Los Angeles is facing a housing—and environmental—crisis. The City has a huge shortage of affordable housing (over 80,000 units), but the funding to build only 500 affordable units annually. As such, the City projects it will meet only 26 percent of the housing needed for its lower-income residents, while exceeding the housing needs of its wealthier households.
This overabundance of high-end units does little for our lowest-income residents, who cannot afford luxury rents. Worse yet, luxury and market-rate development can lead to rising neighborhood rents that threaten to displace low-income residents from their homes. This displacement can have serious negative implications, including homelessness, for low-income families.
And, as I’ve previously blogged, the displacement of low-income residents who live near—and disproportionately rely on—public transportation also negatively impacts our transit system and the environment. Which is all the more reason to ensure we have enough affordable housing for all Angelenos.
Two measures on the City of Los Angeles ballot this November could help address these concerns.
Measure HHH, the City of Los Angeles’ Homelessness Reduction and Prevention, Housing and Facilities General Obligation Bond Proposition, is a $1.2 billion general obligation bond issued over 10 years to build 10,000 units of permanent supportive housing, which is affordable housing coupled with needed services. The measure would provide housing for the chronically homeless and those at-risk of homelessness (through displacement or otherwise), including low-income and very low-income people.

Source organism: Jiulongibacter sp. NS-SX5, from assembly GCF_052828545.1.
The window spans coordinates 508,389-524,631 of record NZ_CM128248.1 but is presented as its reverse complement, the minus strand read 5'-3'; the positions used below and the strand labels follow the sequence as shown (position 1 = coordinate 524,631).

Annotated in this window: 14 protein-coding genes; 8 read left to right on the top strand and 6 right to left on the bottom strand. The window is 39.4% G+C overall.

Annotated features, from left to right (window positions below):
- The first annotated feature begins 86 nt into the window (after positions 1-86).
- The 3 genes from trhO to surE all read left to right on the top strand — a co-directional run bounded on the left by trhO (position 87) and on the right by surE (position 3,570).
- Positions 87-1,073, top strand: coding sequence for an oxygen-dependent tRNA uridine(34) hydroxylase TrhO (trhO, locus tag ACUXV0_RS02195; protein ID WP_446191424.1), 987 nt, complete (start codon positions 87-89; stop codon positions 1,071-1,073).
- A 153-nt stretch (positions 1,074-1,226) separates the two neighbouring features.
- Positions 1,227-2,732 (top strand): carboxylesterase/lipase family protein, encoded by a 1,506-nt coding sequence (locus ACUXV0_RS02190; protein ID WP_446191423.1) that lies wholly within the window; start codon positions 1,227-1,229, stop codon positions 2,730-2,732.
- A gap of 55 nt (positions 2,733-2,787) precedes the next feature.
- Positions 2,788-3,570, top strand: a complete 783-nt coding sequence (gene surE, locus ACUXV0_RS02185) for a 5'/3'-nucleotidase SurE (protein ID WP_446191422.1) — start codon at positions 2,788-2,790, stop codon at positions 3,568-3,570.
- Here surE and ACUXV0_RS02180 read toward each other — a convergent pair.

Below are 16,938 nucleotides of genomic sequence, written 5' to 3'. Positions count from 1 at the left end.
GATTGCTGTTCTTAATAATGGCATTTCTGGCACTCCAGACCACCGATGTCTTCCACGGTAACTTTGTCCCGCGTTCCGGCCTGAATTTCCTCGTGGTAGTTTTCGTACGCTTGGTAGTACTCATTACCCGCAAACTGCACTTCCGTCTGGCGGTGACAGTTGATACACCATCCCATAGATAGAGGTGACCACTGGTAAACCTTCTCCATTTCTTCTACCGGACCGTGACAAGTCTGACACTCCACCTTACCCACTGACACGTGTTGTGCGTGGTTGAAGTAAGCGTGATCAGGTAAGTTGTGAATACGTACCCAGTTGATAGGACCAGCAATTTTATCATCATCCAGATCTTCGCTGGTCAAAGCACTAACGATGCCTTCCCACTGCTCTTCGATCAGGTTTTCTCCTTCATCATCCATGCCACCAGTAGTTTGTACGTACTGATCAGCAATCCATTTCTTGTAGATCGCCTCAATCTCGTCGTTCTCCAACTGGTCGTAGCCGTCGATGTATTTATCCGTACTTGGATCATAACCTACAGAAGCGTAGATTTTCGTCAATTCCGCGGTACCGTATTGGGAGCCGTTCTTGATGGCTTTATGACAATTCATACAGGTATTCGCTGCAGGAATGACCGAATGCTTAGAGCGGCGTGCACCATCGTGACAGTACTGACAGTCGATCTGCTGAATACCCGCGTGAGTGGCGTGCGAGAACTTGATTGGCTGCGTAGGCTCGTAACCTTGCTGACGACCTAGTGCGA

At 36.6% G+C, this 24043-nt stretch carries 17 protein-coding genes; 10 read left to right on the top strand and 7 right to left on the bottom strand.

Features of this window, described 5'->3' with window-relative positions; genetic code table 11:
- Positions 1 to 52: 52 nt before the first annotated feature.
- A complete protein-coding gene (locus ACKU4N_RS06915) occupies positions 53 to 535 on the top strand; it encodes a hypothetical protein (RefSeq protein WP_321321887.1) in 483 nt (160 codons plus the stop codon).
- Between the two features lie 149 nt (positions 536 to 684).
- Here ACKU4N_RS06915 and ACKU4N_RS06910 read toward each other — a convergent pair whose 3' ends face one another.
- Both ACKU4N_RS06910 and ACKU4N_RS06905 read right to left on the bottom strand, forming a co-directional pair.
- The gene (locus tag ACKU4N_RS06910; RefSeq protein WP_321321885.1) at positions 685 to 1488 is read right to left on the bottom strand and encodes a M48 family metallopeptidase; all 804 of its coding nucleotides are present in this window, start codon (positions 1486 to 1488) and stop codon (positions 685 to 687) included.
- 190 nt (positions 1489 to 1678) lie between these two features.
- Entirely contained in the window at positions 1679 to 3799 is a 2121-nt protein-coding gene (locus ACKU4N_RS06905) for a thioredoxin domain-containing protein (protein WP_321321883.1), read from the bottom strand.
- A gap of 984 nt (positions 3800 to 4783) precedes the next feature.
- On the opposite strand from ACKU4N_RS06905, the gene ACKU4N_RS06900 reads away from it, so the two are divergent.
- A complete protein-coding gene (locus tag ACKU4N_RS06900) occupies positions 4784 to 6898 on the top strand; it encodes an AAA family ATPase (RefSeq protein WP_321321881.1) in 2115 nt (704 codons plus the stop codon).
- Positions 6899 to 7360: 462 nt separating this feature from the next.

Measure JJJ encourages developers to include affordable housing as part and parcel of development projects within a half-mile of major transit stops. In exchange for building at least 11 percent “Very Low Income” units or 20 percent “Low Income” units, developers in transit areas will be allowed to build higher density residential projects with lower parking space requirements. Measure JJJ also requires development projects with 10 or more residential units that require a change in general plan or zoning and construction rules to either build affordable housing units or pay a fee to support affordable housing.
Bottom line: Measures HHH and JJJ will help house our homeless and lowest-income residents and help ensure that low-income residents who most heavily rely on public transit continue to have access to it for the long-run. This is good for low-income Angelenos and the environment. For these reasons, NRDC supports both measures. And we look forward to continued work to address these critical needs.
Thanks to my colleague Heather Kryczka for contributing to this post.